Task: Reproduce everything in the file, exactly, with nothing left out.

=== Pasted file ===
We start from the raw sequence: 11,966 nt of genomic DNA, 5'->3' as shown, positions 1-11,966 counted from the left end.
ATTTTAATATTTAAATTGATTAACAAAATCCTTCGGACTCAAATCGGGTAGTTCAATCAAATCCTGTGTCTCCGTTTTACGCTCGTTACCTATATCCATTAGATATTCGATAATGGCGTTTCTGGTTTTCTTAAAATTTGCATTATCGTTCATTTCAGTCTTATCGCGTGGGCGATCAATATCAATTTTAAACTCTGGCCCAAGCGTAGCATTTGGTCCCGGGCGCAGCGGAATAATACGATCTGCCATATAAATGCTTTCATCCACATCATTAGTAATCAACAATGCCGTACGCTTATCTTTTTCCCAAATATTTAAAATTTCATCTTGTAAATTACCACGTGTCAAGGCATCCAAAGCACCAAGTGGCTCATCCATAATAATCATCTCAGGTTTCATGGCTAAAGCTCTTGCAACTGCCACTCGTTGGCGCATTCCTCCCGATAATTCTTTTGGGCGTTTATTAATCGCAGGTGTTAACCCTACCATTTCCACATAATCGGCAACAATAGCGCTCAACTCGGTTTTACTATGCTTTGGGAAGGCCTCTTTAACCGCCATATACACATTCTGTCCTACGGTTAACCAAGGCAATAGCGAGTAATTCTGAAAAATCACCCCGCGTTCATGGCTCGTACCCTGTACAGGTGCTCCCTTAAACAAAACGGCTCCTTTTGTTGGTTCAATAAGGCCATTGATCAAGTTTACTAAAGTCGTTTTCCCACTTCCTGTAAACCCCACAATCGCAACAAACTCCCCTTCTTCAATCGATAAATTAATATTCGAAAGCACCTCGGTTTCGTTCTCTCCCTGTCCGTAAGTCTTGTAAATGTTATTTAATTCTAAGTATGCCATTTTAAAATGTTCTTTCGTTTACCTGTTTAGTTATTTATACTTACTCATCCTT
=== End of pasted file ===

We start from the raw sequence: 11,966 nt of genomic DNA, 5'->3' as shown, positions 1-11,966 counted from the left end.
ATTTTAATATTTAAATTGATTAACAAAATCCTTCGGACTCAAATCGGGTAGTTCAATCAAATCCTGTGTCTCCGTTTTACGCTCGTTACCTATATCCATTAGATATTCGATAATGGCGTTTCTGGTTTTCTTAAAATTTGCATTATCGTTCATTTCAGTCTTATCGCGTGGGCGATCAATATCAATTTTAAACTCTGGCCCAAGCGTAGCATTTGGTCCCGGGCGCAGCGGAATAATACGATCTGCCATATAAATGCTTTCATCCACATCATTAGTAATCAACAATGCCGTACGCTTATCTTTTTCCCAAATATTTAAAATTTCATCTTGTAAATTACCACGTGTCAAGGCATCCAAAGCACCAAGTGGCTCATCCATAATAATCATCTCAGGTTTCATGGCTAAAGCTCTTGCAACTGCCACTCGTTGGCGCATTCCTCCCGATAATTCTTTTGGGCGTTTATTAATCGCAGGTGTTAACCCTACCATTTCCACATAATCGGCAACAATAGCGCTCAACTCGGTTTTACTATGCTTTGGGAAGGCCTCTTTAACCGCCATATACACATTCTGTCCTACGGTTAACCAAGGCAATAGCGAGTAATTCTGAAAAATCACCCCGCGTTCATGGCTCGTACCCTGTACAGGTGCTCCCTTAAACAAAACGGCTCCTTTTGTTGGTTCAATAAGGCCATTGATCAAGTTTACTAAAGTCGTTTTCCCACTTCCTGTAAACCCCACAATCGCAACAAACTCCCCTTCTTCAATCGATAAATTAATATTCGAAAGCACCTCGGTTTCGTTCTCTCCCTGTCCGTAAGTCTTGTAAATGTTATTTAATTCTAAGTATGCCATTTTAAAATGTTCTTTCGTTTACCTGTTTAGTTATTTATACTTACTCATCCTT